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Pity the poor mid-caps. Many investors tend to focus on large-cap blue-chip stocks, while more aggressive investors often seek out robust potential upside among off-the-radar small-cap stocks. Stuck in the middle: Mid-cap stocks — which I define as having market values between $1 billion and $5 billion– often fall into the cracks. And that’s a shame because these companies often represent the stability of large caps and the potential for unappreciated value of small caps, as many of them are still not widely-known by most investors.
I went looking for the most interesting mid-cap stocks right now. I focused on companies that exceeded first-quarter profit forecasts by at least 30% (with earnings of at least $0.25 per share). After a deeper look, a few stocks in the group appear especially appealing right now.
Is it sustainable?
It’s important to remember the old investing maxim “one quarter does not a trend make.” Indeed, a company can show real strength in one period, thanks to industry pricing and volume trends, only to see a deep reversal in those factors just three months later.
Consider the case of U.S. Steel (NYSE: X). The steel maker missed estimates in the second quarter of 2011, blew past forecasts in the third quarter, once again badly lagged the consensus in the final quarter of the year — and just announced a very solid quarter to start the current year. Goldman Sachs analysts say the first-quarter results will be the high watermark for the year, and rates shares a “sell” with a $23 price target — roughly 15% below the current stock price. “We remain of the view that steel prices will be lower in 2H2012 and thus, steel price-sensitive companies like U.S. Steel would see a material deterioration in earnings in the latter part of the year,” they wrote in an April 24 note to clients.
On the other hand, any company that can top estimates while industry conditions remain challenging is likely to produce ever-stronger results as that industry starts rebound. As an example, check out Terex (NYSE: TEX), which provides a range of construction equipment (such as cranes, aerial lifts and other gear) that helps build roads, buildings and other infrastructure projects.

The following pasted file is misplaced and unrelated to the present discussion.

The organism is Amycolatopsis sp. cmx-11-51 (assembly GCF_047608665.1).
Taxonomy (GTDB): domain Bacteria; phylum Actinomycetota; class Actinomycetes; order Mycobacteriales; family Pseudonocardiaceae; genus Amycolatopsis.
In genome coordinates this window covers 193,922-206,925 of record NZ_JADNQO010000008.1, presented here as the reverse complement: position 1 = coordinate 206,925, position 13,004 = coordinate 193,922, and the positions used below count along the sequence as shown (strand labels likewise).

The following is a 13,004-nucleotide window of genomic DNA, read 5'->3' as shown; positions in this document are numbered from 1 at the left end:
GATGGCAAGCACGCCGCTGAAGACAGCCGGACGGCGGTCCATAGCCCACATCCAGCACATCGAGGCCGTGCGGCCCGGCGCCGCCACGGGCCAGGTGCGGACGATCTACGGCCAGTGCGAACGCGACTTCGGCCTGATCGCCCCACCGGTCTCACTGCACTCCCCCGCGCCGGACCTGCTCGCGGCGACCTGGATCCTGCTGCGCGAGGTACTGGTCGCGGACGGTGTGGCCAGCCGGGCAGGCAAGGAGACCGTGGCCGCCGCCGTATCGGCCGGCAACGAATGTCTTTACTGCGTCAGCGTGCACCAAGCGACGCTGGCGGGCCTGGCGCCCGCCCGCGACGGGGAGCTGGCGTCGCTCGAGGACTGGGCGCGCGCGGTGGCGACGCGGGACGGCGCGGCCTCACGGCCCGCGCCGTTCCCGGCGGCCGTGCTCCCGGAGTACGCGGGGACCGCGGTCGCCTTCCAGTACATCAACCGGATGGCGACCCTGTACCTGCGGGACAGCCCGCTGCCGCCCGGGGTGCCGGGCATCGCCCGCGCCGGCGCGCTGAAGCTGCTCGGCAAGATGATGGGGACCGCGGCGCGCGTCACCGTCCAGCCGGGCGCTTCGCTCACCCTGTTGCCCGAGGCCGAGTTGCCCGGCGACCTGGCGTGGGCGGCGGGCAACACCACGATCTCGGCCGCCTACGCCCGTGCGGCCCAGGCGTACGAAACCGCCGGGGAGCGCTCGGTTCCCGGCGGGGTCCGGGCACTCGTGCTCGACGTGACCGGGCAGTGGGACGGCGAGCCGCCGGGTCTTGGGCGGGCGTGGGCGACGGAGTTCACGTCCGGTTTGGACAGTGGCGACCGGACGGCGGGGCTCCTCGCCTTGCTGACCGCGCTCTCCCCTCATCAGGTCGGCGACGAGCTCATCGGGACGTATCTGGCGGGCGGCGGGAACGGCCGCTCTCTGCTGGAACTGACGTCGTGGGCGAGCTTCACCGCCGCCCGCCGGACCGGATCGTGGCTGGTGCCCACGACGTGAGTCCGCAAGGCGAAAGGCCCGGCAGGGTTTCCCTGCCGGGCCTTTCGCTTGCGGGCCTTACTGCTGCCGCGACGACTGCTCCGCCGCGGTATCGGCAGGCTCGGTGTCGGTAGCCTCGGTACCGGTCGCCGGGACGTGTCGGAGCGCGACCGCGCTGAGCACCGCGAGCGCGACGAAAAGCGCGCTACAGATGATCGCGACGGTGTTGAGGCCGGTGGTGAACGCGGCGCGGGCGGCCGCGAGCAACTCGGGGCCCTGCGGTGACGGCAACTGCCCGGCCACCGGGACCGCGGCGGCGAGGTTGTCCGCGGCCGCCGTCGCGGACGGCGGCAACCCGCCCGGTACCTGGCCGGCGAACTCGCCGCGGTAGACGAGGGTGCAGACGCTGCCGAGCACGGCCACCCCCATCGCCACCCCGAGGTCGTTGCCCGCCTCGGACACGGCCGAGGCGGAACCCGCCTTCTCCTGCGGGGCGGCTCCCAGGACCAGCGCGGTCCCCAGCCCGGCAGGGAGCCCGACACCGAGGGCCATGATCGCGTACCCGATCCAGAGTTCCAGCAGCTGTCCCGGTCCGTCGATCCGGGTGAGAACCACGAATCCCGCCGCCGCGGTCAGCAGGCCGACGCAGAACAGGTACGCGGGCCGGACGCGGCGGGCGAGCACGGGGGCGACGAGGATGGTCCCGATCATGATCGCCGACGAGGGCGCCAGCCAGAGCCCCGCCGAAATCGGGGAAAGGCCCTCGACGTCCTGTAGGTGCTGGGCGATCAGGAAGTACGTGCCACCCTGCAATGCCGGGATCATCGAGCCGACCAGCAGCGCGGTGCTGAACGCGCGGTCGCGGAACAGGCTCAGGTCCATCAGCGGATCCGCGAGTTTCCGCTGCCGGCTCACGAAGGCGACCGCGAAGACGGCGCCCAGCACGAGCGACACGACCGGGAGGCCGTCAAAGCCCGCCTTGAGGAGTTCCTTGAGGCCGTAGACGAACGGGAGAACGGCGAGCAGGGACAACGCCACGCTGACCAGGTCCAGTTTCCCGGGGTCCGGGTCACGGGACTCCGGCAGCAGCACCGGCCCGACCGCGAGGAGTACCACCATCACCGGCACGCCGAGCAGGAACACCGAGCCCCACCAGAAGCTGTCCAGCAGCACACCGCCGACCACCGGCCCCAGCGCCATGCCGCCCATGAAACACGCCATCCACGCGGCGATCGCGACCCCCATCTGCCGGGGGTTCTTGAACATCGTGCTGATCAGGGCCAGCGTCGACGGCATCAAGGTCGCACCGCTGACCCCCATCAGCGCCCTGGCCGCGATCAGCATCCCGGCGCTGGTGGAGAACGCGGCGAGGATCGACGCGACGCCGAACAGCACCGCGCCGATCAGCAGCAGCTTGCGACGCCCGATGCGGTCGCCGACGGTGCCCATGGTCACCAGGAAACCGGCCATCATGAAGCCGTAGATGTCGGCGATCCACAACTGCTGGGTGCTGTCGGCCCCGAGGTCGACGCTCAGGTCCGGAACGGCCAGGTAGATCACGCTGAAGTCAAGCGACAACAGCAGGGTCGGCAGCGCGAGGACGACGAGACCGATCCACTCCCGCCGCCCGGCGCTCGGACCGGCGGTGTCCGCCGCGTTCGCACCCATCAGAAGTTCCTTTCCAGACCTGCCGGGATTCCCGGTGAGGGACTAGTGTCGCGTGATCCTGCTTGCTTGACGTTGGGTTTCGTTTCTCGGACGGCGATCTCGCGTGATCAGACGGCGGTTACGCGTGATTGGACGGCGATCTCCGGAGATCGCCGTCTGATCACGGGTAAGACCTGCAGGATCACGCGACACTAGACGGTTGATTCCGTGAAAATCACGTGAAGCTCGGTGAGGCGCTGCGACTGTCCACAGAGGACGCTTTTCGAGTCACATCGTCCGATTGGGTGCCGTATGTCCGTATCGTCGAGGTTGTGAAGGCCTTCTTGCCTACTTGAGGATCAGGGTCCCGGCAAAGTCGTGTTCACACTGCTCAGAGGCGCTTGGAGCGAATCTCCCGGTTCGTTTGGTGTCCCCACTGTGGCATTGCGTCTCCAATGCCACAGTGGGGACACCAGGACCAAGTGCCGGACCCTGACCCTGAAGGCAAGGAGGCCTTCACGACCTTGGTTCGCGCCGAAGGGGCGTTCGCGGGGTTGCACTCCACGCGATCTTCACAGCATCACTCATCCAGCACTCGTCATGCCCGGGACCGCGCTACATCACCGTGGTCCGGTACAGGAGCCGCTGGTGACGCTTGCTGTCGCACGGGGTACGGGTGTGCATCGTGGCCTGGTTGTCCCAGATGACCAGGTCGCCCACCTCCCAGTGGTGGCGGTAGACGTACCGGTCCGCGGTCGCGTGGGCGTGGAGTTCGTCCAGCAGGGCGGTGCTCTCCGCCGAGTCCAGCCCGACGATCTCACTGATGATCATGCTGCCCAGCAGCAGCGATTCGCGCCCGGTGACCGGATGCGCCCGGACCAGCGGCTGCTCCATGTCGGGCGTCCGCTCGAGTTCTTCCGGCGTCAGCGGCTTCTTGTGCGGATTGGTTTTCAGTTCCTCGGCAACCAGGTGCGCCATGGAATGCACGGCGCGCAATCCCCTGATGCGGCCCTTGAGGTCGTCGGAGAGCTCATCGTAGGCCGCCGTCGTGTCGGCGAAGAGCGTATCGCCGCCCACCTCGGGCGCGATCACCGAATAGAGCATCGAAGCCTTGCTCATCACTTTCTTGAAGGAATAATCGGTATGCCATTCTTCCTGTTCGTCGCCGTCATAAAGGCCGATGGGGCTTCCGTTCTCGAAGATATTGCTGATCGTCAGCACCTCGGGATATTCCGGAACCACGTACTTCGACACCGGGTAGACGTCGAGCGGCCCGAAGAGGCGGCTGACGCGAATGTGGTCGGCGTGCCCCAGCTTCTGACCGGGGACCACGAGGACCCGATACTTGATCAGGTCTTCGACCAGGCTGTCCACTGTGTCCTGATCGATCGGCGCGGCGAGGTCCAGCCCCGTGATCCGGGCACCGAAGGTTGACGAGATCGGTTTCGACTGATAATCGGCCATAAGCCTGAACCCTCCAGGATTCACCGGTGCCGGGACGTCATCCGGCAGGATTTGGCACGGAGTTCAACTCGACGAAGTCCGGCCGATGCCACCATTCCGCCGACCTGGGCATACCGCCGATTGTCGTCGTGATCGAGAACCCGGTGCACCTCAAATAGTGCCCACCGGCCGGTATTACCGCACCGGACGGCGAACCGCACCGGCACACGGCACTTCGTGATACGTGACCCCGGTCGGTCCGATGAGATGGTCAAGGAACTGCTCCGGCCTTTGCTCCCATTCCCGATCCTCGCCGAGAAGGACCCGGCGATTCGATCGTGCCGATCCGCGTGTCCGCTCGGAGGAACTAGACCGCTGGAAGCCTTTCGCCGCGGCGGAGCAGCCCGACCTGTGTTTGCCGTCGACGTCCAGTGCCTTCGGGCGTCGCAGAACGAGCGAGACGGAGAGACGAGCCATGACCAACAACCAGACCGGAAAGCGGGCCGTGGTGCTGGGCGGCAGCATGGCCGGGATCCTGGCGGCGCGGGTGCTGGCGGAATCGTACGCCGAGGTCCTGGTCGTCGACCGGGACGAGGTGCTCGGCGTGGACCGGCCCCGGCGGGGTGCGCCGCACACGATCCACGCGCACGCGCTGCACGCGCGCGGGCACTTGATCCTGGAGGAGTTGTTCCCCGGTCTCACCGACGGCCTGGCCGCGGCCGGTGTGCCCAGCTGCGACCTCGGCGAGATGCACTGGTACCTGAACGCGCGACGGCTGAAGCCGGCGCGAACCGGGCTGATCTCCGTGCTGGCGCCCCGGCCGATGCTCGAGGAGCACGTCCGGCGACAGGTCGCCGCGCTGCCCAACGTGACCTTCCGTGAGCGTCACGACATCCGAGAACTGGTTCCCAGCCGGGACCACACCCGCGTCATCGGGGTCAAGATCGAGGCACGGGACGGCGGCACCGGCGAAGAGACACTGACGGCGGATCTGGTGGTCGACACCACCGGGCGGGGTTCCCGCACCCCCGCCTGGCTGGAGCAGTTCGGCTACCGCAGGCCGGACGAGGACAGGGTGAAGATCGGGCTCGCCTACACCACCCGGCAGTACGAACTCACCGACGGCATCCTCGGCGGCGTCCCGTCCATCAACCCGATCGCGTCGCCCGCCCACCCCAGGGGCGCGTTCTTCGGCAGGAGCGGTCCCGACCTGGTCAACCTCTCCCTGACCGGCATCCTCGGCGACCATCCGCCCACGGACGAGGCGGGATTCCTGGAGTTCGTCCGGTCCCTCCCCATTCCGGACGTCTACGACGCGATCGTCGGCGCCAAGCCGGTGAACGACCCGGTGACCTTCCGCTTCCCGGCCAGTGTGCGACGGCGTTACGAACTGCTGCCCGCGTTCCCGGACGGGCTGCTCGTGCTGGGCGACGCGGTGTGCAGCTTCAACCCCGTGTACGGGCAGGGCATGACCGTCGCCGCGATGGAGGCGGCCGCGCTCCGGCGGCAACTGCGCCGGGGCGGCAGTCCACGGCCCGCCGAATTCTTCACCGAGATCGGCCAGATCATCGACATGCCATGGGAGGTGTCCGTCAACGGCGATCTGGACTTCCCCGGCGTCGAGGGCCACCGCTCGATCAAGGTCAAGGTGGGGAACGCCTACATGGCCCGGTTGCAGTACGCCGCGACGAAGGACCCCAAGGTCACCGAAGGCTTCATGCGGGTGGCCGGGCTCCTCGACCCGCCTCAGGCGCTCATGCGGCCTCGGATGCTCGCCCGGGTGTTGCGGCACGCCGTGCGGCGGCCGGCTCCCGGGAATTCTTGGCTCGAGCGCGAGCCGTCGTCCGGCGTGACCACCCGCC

Terex really took it on the chin during the recent recession. Sales fell from $8 billion in 2007 to just $3.9 billion in 2008, leading to an 80% drop in gross profits to $297 million. The top line has bounced back up to a recent $6.5 billion in 2011, should exceed $8 billion this year and top $9 billion in 2013, according to Merrill Lynch. Meanwhile, after falling from $90 back in 2007 to a recent $23, shares trade for less than six times Merrill’s projected 2012 EBITDA. That multiple slips even lower if you anticipate an improving economy in coming years that boosts construction spending.
General Cable (NYSE: BGC) is another company geared up for an improving level of construction spending. The company’s utility-grade cables are used in office parks, submerged power line programs and general construction. General Cable is also a leading provider of communications network wiring that is deployed by phone companies. Shares had been slumping since last summer after a string of earnings disappointments, but industry conditions have now turned up, and a just-announced strong first quarter could be the start of a new trend.
Analysts anticipate only moderate 5% sales growth in 2012 and 2013 (to around $6.7 billion), but they also see a lot of operating leverage in the income statement. As a result, earnings per share (EPS) are expected to rise around 20% this year to around $2.60, and more than 30% in 2013 to around $3.40. Shares trade for less than 10 times that 2013 outlook, which may not even be the top of the cycle. Analysts at DA Davidson see shares rising form a recent $32 to $40, and that target price assumes shares will trade up to just six times projected 2013 EBITDA.
Risks to Consider: A slowing U.S. economy would make it a lot harder for these companies to exceed a rising level of expectations.
Action to Take –> A few companies on this list may be poised to put together a string of successful quarters. But as noted, don’t assume that a one-time profit surge can last. You need to dig into the factors behind the EPS beat to be assured that better-than-expected profits will be the case throughout the year.
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